Checks and Valances
3 Reasons and 4 rooms to make you think about plaids again
While scouting around HOUZZ.com, (which if you have never heard of it, you definitely need to check it out, it’s my #1 go to site for inspiration!), for a nice photo of roman shades, I came across these flat roman shades in plaid fabric. Looking at them I realized how little my customers have requested plaid and how even less I have suggested plaid fabrics over the last several years. Was plaid coming back? Should I be re-thinking this versatile little pattern? I wondered, so I decided to do a little recon work and this is what I discovered.
1. Plaids and checks are still predominantly used in traditional settings, although I did find the occasional transitional room featuring them.
2. I found that used right, plaids and checks will punch up a room for a striking effect, especially a commanding, large-scale plaid.
3. I discovered that designers from DC to the UK are utilizing plaid with success, creating a compelling case for the revival of plaids and checks; see if one of them inspires you!
This big box plaid partners so well with the floral damask on the furniture because the color is tonally spot on and the scale of the two compliment each other perfectly. Notice how Mary Douglas Drysdale rounded out this inviting living room with a larger scale medallion pattern area rug and a smaller scale plaid on the toss pillow, keeping everything in the same sunny yellow color palette.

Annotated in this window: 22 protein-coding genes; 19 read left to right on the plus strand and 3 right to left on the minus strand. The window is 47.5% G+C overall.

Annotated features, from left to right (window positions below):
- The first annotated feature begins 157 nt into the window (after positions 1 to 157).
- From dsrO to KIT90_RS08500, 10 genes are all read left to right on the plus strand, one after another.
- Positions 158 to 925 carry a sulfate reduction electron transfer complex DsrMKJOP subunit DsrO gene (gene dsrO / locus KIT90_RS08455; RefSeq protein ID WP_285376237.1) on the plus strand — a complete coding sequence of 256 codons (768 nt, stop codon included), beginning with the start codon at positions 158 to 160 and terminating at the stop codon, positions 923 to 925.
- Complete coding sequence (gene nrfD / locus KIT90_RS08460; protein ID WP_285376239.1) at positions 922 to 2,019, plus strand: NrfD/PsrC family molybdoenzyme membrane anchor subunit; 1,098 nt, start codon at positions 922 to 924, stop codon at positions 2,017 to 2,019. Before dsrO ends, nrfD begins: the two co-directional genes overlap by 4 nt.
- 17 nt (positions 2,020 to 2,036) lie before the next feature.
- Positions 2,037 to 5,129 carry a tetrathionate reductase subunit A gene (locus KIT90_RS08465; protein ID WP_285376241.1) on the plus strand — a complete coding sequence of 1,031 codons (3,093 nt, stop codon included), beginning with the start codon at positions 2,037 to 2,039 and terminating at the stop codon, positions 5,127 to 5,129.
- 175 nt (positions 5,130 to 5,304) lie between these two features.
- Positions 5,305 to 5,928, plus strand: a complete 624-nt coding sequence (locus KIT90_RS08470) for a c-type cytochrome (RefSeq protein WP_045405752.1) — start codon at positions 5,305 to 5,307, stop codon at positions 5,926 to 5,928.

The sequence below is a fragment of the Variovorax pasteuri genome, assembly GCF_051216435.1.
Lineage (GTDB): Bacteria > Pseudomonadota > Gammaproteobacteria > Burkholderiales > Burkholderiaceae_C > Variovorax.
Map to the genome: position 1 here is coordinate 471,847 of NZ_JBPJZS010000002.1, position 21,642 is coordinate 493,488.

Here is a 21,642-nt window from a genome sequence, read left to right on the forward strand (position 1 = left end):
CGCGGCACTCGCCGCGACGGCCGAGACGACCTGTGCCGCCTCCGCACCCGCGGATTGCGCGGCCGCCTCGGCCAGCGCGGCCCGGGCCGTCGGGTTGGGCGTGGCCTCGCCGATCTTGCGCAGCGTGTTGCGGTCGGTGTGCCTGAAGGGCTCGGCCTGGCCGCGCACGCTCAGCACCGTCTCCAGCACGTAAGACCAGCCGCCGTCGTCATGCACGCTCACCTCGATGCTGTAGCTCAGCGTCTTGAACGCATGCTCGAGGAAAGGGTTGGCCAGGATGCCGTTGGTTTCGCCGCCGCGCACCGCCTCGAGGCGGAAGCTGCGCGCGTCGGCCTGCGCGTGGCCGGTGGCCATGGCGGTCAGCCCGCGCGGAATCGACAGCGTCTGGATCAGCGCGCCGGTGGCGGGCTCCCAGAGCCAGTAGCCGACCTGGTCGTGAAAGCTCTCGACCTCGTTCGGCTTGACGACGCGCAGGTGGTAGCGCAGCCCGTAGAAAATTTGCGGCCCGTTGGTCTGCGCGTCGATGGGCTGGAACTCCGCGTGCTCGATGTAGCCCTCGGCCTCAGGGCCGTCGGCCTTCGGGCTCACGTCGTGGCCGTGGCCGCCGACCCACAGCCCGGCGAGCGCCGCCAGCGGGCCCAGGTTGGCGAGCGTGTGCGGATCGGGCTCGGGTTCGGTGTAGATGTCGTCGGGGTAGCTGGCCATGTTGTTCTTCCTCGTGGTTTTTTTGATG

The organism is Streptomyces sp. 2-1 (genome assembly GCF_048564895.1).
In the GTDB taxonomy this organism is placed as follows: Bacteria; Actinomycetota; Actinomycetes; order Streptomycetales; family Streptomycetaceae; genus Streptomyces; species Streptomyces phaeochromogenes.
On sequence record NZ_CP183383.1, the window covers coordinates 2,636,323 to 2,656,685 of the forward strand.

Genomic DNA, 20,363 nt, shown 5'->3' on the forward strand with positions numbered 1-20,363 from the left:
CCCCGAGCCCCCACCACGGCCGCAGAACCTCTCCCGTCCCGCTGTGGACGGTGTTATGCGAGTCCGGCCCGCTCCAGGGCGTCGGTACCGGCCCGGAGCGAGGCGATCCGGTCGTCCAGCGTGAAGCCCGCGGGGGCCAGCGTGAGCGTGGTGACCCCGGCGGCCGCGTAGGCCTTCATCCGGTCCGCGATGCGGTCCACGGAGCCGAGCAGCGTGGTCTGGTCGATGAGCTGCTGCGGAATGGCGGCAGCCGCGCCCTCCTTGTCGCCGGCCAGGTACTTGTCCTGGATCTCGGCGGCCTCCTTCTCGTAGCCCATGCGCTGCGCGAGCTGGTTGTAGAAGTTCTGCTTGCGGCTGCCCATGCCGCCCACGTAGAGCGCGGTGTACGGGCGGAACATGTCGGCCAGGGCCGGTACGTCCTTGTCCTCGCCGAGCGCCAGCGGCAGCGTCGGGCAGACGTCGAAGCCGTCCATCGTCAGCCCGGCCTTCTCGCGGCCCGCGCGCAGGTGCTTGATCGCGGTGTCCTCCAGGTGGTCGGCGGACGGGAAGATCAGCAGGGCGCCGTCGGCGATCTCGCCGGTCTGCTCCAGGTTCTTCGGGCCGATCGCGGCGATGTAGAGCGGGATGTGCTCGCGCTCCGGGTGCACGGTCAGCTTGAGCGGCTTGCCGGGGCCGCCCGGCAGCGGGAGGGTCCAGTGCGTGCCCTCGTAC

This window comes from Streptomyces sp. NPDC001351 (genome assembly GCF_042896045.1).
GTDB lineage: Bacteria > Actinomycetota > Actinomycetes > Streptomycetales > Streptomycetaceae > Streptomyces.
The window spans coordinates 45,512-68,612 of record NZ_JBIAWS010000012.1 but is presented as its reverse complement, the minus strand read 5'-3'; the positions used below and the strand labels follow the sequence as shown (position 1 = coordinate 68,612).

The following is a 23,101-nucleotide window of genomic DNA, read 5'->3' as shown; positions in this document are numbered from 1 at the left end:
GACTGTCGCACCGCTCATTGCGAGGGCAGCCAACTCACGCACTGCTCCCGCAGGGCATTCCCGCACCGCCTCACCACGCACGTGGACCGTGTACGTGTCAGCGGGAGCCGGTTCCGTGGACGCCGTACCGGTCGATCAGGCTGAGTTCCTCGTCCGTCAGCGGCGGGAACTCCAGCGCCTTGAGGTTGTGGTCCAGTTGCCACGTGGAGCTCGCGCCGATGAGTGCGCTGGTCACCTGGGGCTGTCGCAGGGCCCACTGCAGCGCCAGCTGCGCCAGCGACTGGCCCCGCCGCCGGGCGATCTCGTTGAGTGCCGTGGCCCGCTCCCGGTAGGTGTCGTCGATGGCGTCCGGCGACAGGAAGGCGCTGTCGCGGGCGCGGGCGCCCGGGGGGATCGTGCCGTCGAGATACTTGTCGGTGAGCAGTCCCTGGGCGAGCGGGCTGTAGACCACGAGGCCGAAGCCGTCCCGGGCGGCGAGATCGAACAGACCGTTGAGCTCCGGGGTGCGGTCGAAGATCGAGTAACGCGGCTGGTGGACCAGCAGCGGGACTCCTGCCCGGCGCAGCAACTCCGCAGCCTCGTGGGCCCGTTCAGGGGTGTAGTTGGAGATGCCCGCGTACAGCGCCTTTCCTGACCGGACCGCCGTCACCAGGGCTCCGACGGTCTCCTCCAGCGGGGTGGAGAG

Bonus tip: The touches of greenery pop the room giving it a super fresh feeling!
Cozy, warm, soothing, these adjectives swirl around my mind looking at this country style bedroom designed by Wellborn & Wright. The muted robin’s egg blue and chestnut brown on the bedding and window treatments create a relaxing, tranquil bedroom. The flat roman shade on the window and a pleated drape on the sliding door, both with black out lining, combine function and beauty perfectly for each application. The inside mount roman leaves the stained accent molding visible and moves up and down as the window does while the drape moves side to side giving easy access to the door.
Bonus Tip: You should never be afraid to mix shades and drapes especially when it serves a practical use.
In this guest bedroom vivid plaid valances are unexpected but noteworthy. The plaid invites us in; it says “be comfortable in this beautiful space”. Picture substituting the plaid for solid linen, the room would translate toward modern or if with a large floral, the room would become formal, loud even. The plaid, expertly selected by interior designer Lauren Mikus, prevents the room from taking itself too seriously.
Bonus Tip: Installing the window treatments well above the transom windows gives the room height and allows more light to fill the room.
The design elements in this kitchen by British Standard threw me a curve. At first glance the mood is clean and modern. But when you explore the details you find the contradictions. The open shelves are minimalist but the brackets are traditional, the cabinets are sleek but the hardware, sink and faucets are country, the monochromatic color theme is contemporary but the accessories are homespun. And, of course, there is the plaid roman shade, the final component that defines and pulls the kitchen together. This is unexpected, artful design. Nicely done.
Bonus Tip: The roman shade is correctly installed well above the window at a height even with cabinet line.